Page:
Thursday, July 18, 2019

Tuesday, April 9, 2019

Eva Holbrook

My interview with the amazing Eva Holbrook.

How old were you when you stared singing and playing mandolin?

I was 10 when I started playing Mandolin, and 16 when I started singing. 

Which artists inspired you when you were starting out, and still inspires you today?

Chris Thile was a big inspiration, my dad used to buy his music books and lesson dvds to cheer me along each birthday. I really enjoyed those. Imogen Heap and Enya were my singing heroes. I’ve always had a soft voice and they made that seem like a magic power. 

If it were possible and you could cover any song with the original artist singing along with you, what would it be?

Going to California with Robert Plant, Jimmy Page, and John Paul Jones. 

Could you tell the reader about the band SHEL you are a part of with your sisters?

The sisterhood itself was founded in 1993 when our youngest sister Liza was born. The band was founded in 2001. It’s a joy to be a part of both. 

I love the song by SHEL "Lost At Sea." Could you tell us about filming the video and your time in Belfast?

Belfast felt like coming home. Filming at the Dunluce Castle was a dream, though we almost got stranded by the tide coming in, which lead to me climbing a cliff wall barefoot in a large torn up wedding gown. 

What have you been working on lately and what would you like the reader to check out?  

We’re hard at work on the next SHEL album which is very exciting, you can check out our Instagram to hear how it’s coming along. We’ve just finished filming a music video for our upcoming single in Vrindavan India to help raise awareness for the plight of widows in that area. I’m dabbling in a bit of traditional folk and Irish music as I prepare to launch a solo project called Lady Moon. SHEL’s album should be out sometime this summer, and Lady Moon will debut in 2020. 

Friday, February 1, 2019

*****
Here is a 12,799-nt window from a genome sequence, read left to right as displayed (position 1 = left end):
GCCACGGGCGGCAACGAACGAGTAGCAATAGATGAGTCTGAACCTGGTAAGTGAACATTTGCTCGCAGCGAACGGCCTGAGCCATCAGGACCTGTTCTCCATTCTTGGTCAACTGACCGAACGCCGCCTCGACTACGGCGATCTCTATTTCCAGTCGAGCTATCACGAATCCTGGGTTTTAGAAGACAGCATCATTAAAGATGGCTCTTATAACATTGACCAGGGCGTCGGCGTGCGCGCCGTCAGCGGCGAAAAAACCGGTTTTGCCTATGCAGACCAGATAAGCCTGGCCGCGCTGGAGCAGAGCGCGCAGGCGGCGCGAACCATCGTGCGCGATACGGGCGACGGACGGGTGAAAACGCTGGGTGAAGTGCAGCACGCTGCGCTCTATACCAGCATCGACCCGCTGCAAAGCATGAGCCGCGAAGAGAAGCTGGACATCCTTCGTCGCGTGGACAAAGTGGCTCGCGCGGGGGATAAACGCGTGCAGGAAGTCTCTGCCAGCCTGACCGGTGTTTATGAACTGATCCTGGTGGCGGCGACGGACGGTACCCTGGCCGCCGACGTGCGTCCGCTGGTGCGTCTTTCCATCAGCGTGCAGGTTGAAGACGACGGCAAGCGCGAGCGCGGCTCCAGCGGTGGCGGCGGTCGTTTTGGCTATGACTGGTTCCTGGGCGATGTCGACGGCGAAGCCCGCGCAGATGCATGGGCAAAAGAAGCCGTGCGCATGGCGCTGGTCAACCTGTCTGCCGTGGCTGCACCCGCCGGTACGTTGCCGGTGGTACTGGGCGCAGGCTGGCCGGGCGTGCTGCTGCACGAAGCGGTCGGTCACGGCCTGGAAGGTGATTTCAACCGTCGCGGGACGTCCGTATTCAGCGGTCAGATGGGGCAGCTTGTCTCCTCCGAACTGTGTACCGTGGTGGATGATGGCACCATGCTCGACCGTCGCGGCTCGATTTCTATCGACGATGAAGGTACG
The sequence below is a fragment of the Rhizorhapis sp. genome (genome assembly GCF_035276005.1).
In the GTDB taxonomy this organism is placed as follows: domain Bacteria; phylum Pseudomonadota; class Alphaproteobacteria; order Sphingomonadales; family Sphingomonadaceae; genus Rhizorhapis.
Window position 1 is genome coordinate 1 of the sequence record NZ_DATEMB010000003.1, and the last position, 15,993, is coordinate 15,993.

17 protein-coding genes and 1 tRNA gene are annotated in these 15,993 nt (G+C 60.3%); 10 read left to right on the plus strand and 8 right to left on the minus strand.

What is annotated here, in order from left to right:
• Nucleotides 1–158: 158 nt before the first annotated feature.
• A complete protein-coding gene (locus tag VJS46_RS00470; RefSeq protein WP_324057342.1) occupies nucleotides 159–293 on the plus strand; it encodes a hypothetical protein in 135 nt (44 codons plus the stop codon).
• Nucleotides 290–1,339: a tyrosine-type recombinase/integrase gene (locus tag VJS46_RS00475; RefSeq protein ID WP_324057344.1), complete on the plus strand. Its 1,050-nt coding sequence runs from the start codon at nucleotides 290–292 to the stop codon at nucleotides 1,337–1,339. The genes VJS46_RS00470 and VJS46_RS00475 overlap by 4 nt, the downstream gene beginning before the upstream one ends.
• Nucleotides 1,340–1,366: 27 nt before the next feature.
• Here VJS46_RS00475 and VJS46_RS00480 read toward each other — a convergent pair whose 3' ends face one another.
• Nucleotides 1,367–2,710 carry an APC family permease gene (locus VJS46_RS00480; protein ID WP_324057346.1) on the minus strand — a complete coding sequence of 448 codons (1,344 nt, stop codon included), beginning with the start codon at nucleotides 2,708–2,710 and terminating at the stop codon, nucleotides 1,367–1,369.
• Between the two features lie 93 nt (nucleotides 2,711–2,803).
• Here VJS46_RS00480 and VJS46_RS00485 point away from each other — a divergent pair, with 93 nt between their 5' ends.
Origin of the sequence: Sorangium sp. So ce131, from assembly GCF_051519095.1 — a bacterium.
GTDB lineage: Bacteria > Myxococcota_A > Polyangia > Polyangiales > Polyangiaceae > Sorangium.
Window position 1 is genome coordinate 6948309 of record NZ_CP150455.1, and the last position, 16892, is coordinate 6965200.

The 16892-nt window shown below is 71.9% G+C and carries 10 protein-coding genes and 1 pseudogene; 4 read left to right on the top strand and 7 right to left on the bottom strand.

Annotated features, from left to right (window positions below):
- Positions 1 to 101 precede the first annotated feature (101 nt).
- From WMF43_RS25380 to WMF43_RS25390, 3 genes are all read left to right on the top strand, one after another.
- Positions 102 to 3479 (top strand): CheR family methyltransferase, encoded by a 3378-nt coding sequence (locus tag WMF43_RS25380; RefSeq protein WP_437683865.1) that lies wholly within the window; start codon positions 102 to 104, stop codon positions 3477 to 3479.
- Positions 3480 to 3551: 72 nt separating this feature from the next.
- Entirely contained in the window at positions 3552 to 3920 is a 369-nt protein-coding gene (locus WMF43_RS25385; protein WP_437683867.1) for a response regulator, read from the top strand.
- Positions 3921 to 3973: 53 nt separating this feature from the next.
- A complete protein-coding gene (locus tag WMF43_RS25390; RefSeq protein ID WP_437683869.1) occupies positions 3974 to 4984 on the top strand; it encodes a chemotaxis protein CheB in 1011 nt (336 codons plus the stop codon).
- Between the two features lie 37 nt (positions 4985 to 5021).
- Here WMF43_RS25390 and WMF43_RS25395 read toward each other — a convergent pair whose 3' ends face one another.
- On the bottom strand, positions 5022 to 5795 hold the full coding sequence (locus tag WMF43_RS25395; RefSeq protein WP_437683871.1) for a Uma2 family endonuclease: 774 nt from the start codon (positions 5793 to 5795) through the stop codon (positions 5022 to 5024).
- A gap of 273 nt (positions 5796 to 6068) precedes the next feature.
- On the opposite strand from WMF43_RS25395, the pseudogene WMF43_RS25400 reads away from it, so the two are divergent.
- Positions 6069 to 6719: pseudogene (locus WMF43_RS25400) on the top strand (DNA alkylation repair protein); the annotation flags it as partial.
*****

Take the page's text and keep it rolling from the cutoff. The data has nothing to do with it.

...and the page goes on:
I ran into Maggie on 43rd Street today.
We were both headed down the same
hot endless sidewalk that seems to be everywhere
in Gainesville this time of year.
White cotton clouds drifted above
as the sun cooked everything below.
“Hey Jason,” She said with a smile. “Long time no see.”
“For sure,” I replied.
I watched her smile fade and her eyes grow a little more serious.
“I’m sorry about Ellis. I know you two were close.”
Ellis Amburn’s smiling face raced through my mind. “Yeah, I’ll miss him.”
“His stories of the times he spent with Jack Kerouac, Allen Ginsberg,
Susan Sontag, Anais Nin, Edie Sedgwick,
and so many more were incredible to hear.”
“I bet,” Maggie said.
“Most of all I’ll miss his friendship.”
“I know you will.”
We began to walk.
She glanced at my journal.
It was cradled in my left hand.
With each step it swung like a pendulum by my side.
“What have you been working on recently?” she said.
“I’m trying to put something together about the past.”
Her brow lifted. “Your past?”
“Like a poem or something?” her eyes now widened.
I sighed. “Yeah something like that.”
Maggie smiled. “I’ve always liked the way you see the world.”
“Through the eyes of a poet I guess?” I said.
“Jason you’re more than a poet. I’ve never liked the title poet for you anyways.
You’re more in the thick of it.
You give us the scraped knees and blackened eyes of the world.”
I chuckled a little. “So true my friend.”
Maggie stopped and turned toward me. “Remember Bob?”
“Irish Bob?” I said. “How could I forget?”
“What was wrong with that guy?” Maggie laughed.
“What was right with him? Is the better question,” I said.
“Remember the stories of Bob shooting rats
with his pistol behind the pub downtown?” Maggie said.
“I remember. I’ve heard the stories of Irish Bob
and seen the stories in real time,” I said.
“Being a Seal in Vietnam kinda made Bob a little off.
But hey, a little off isn’t all bad.”
“Remember that time the two brothers and you
got their jeep stuck on the train tracks?”
“Yeah Maggie Girl, I remember. It was freezing that night.
We slept by the tracks till morning. It was miserable.
I woke up and walked to